Sur­prise de­cline in out­put data

Man­u­fac­tur­ing out­put drops

The Star Early Edition - - BUSINESS REPORT - Kabelo Khu­malo

IN THE SEC­OND blow for South Africa’s econ­omy this week, Sta­tis­tics SA yes­ter­day said that the coun­try’s man­u­fac­tur­ing out­put fell the most since July 2014 af­ter it con­tracted by 4.1 per­cent year-onyear in April, de­spite an in­crease on a monthly ba­sis.

This was worse than the 1.6 per­cent de­cline econ­o­mists and an­a­lysts had pre­dicted.

Ac­cord­ing to Stats SA, the re­ported an­nual de­cline in pro­duc­tion in April was due to lower pro­duc­tion in eight of the ten man­u­fac­tur­ing di­vi­sions, while pos­i­tive con­tri­bu­tions were only recorded for food & bev­er­ages and ra­dio, tele­vi­sion and com­mu­ni­ca­tion sec­tors.

The largest sin­gle con­trib­u­tor to the sur­pris­ingly poor re­sult was the sharp con­trac­tion of pro­duc­tion in the au­to­mo­tive sec­tor, which fell by 17.7 per­cent year-on-year, which cut 1.4 per­cent off of head­line growth.

Pro­duc­tion in the glass and non-metal­lic min­eral prod­ucts fell 10.9 per­cent, while elec­tri­cal machin­ery shed 16.8 per­cent in the pe­riod.

Fur­ni­ture and “other” man­u­fac­tur­ing were down 13.6 per­cent. On a monthly ba­sis, man­u­fac­tur­ing pro­duc­tion rose 2.3 per­cent, the first in­crease since Novem­ber.

Ac­cord­ing to Trad­ing Eco­nom­ics In­dus­trial Pro­duc­tion in South Africa av­er­aged 0.96 per­cent from 1974 un­til 2017, reach­ing a record high of 18.5 per­cent in May of 1995 and a record low of -23.20 per­cent in April of 2009 – in the midst of the global fi­nan­cial melt­down.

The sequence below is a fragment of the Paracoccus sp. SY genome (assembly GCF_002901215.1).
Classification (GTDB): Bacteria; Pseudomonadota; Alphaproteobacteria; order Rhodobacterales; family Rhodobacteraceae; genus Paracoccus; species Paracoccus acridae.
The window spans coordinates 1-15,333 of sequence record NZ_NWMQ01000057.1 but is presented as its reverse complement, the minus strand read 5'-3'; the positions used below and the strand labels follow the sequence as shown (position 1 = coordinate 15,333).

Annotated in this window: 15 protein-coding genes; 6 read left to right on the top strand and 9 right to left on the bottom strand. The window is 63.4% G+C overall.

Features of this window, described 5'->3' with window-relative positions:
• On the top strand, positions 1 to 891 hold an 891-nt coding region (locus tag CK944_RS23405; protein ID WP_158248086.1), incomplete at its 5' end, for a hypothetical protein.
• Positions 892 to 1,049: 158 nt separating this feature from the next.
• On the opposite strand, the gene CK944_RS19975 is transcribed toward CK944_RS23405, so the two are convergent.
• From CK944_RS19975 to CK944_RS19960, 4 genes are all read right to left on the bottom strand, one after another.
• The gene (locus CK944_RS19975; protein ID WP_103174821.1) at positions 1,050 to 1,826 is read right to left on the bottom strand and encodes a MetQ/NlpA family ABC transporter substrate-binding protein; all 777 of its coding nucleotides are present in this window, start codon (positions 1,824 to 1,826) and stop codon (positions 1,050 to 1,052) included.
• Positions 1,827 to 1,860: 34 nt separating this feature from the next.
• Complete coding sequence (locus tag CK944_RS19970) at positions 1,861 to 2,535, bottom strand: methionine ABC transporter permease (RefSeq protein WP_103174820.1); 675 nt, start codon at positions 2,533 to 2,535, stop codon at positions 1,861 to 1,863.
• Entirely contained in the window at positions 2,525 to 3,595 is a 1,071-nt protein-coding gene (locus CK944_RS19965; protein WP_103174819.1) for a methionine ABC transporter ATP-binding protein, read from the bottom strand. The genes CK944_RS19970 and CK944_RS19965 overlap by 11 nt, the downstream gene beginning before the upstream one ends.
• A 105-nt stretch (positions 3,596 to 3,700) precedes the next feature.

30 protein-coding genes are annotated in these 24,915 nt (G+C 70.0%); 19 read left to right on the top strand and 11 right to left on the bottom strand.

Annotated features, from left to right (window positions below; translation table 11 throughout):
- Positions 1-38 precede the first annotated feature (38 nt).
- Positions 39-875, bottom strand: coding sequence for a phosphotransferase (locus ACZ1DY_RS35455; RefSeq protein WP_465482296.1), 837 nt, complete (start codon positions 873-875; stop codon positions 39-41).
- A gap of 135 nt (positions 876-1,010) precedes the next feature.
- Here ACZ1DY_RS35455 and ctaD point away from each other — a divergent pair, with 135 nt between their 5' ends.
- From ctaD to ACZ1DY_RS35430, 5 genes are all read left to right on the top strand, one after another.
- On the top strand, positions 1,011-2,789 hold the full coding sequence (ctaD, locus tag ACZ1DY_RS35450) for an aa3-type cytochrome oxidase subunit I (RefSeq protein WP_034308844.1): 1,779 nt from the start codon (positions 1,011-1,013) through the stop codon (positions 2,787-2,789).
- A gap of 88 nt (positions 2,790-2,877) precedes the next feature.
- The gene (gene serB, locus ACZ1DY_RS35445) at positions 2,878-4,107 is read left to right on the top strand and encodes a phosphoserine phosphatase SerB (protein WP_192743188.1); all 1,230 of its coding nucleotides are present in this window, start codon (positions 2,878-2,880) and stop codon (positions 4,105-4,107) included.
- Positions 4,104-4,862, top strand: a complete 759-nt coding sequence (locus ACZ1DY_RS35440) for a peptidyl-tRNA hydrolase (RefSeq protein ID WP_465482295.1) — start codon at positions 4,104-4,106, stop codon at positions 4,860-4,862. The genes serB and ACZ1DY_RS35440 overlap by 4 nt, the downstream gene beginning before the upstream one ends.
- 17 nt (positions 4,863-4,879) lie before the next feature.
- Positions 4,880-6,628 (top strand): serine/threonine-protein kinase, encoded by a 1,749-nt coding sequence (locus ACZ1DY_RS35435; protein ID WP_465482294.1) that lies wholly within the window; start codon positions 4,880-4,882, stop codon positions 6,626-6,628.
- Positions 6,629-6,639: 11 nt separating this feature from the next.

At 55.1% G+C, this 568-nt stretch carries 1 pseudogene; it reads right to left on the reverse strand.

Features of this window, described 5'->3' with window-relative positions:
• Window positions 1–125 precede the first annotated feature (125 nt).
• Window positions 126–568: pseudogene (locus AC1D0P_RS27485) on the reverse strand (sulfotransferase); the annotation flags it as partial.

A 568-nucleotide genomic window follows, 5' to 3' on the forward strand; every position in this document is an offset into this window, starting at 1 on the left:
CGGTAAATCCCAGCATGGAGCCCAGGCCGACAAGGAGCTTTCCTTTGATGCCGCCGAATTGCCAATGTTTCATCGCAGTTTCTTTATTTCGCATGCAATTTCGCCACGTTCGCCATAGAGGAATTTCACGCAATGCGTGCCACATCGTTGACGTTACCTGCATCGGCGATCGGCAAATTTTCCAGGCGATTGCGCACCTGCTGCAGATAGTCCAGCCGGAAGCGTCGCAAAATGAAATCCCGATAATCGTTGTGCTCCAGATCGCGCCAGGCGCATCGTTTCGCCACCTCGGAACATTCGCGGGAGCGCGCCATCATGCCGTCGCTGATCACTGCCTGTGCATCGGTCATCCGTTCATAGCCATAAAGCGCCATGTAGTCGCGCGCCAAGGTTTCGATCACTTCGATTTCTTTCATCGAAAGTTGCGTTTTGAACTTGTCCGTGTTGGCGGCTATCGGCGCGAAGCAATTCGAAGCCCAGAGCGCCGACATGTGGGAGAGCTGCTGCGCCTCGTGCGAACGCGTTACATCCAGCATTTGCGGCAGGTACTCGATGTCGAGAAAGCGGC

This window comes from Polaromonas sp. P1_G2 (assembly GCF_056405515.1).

Re­mained weak

John Ash­bourne, Africa econ­o­mist at Cap­i­tal Eco­nom­ics, said that April’s ac­tiv­ity data sug­gested that South Africa’s econ­omy re­mained weak at the start of the sec­ond quar­ter, but that sales fig­ures ex­pected next week will give a clearer pic­ture of the state of the econ­omy.

“Re­tail sales fig­ures for April will be re­leased on June 14. Given that con­sumer-fac­ing sec­tors were the key cause of the re­ces­sion in the first quar­ter.

“This fig­ure will be a cru­cial sign of whether or not things have im­proved. In­deed, as the cur­rent pe­riod of rapid min­ing growth passes, the econ­omy will be in­creas­ingly de­pen­dent on the fal­ter­ing con­sumer sec­tor,” Ash­bourne said.

April’s down­beat man­u­fac­tur­ing and min­ing fig­ures are the sec­ond set of data to catch pun­dits by sur­prise.

Ear­lier in the week the coun­try sur­pris­ingly fell into a tech­ni­cal re­ces­sion af­ter the gross do­mes­tic prod­uct (GDP) con­tracted by an an­nu­alised 0.7 per­cent in the first three months of the year, fol­low­ing a 0.3 per­cent drop in the com­par­a­tive pe­riod.

The man­u­fac­tur­ing sec­tor con­trib­utes around 12.4 per­cent to GDP.

El­ize Kruger, a se­nior econ­o­mist at NKC African Eco­nom­ics, said that South Africa’s re­cent credit rat­ing down­grades to sub-in­vest­ment grade had in­creased the risk of fur­ther cur­rency de­pre­ci­a­tion, a higher tax bur­den and lower in­vest­ment, which would weigh on over­all eco­nomic and man­u­fac­tur­ing sec­tor growth.

“April’s pro­duc­tion fig­ures con­firmed that the sec­tor re­mains un­der pres­sure, plagued by weak do­mes­tic and global de­mand for lo­cally man­u­fac­tured goods, while low con­fi­dence lev­els among house­holds and busi­nesses fur­ther strain the sec­tor,” Kruger said.

She, how­ever, said a slight im­prove­ment in global eco­nomic con­di­tions could be some­what of a pos­i­tive off­set­ting fac­tor.

Last week, the World Bank said global eco­nomic growth will strengthen to 2.7 per­cent this year, driven by a pick-up in man­u­fac­tur­ing and trade, sta­bil­is­ing com­mod­ity prices and ris­ing mar­ket con­fi­dence. It also ex­pected growth to re­sume in the com­mod­ity-ex­port­ing emerg­ing mar­ket and de­vel­op­ing economies.

Stats SA also said that the min­ing sec­tor also fell into con­trac­tion in April, with pro­duc­tion down 1.6 per­cent on a monthly ba­sis af­ter in had picked up sig­nif­i­cantly in the pre­ced­ing month.

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